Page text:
Building New Levels
When I put together the first-playable level it was a simple level set on Earth. It worked great as a proof of concept and had some definite moments of fun, but I needed it expand this into a bunch of different worlds with a greater variety of gameplay. I made an android version that I could carry around on my phone and show people. Wherever I went I was able to get gameplay feedback. Looking over someone’s shoulder and watching them play was an invaluable way of getting feedback, spotting problems I’d missed, and for realising I’d made the game way too hard. From these observations of this first-playable level I was able to identify the factors that affected the fun and establish a set of guidelines to use to create new levels.
One of the most obvious factors that affected the difficulty was the strength of gravity. The higher the gravity, the quicker it would pull your ship down and so the less time you have to react to things around you. Since gameplay is about making decisions under pressure, decreasing the amount of time the player has to make their decisions increases the pressure they are under and raises the difficulty.
Another factor was the size of the tunnels. The tile set I used to construct the levels was made of 128×128 squares. But interlinked tunnels of this size were hard to navigate; there just wasn’t enough room for the player, the ai, and environment hazards together. The level design would need to have caverns to dogfight in that were at least two tiles wide. These would be connected by short tunnels. Hidden areas, shortcuts and parts of the level where I wanted to increase the challenge could then be tightened up.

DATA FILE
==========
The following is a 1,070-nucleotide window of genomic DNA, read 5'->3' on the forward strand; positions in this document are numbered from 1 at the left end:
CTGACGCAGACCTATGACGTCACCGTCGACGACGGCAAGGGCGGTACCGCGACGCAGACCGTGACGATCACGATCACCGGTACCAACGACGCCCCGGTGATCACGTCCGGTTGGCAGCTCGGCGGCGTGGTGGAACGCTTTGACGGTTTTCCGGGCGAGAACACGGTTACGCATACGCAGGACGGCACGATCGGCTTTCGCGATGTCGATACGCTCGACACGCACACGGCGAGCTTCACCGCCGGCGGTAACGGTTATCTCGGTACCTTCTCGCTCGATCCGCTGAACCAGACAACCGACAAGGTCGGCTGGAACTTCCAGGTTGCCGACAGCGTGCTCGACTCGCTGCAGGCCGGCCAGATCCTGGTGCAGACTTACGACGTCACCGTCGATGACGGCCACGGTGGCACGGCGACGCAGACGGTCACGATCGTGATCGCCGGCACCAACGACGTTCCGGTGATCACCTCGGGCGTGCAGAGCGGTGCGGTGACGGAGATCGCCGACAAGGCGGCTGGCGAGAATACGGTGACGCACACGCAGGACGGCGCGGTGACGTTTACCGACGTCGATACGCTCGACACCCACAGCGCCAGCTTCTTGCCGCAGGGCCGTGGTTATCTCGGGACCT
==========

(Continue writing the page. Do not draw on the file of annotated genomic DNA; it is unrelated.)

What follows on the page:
One little piece of oversight was the edge of the level. There was only a one tile border, when the ship was too close the camera would stop moving and the ship would fly over to the side of the screen. Since it’s important that the player’s ship stayed fairly central and away from the ui elements, each level would need a border of at least 3 tiles.
Longer levels would need a second spawn base, so that the player wouldn’t have to fly halfway through the level again when they die. This seems like an obvious thing that you would put in straight away, but you don’t really get a sense of how long it takes to player through a level by looking at it in the editor.
Once I had figured out a set of guidelines from building levels I had to think about their setting. Kaon will be set on all the different worlds of the solar system. So far I have added the Moon, Mars, Ceres, Phobos, and the Asteroid Belt. Each of these settings has different enemies to face. Ceres and the Asteroid Belt are controlled by Sigma. Mars and Phobos are the lair of Doctor Quantex. And on the Moon…that will be a little surprise.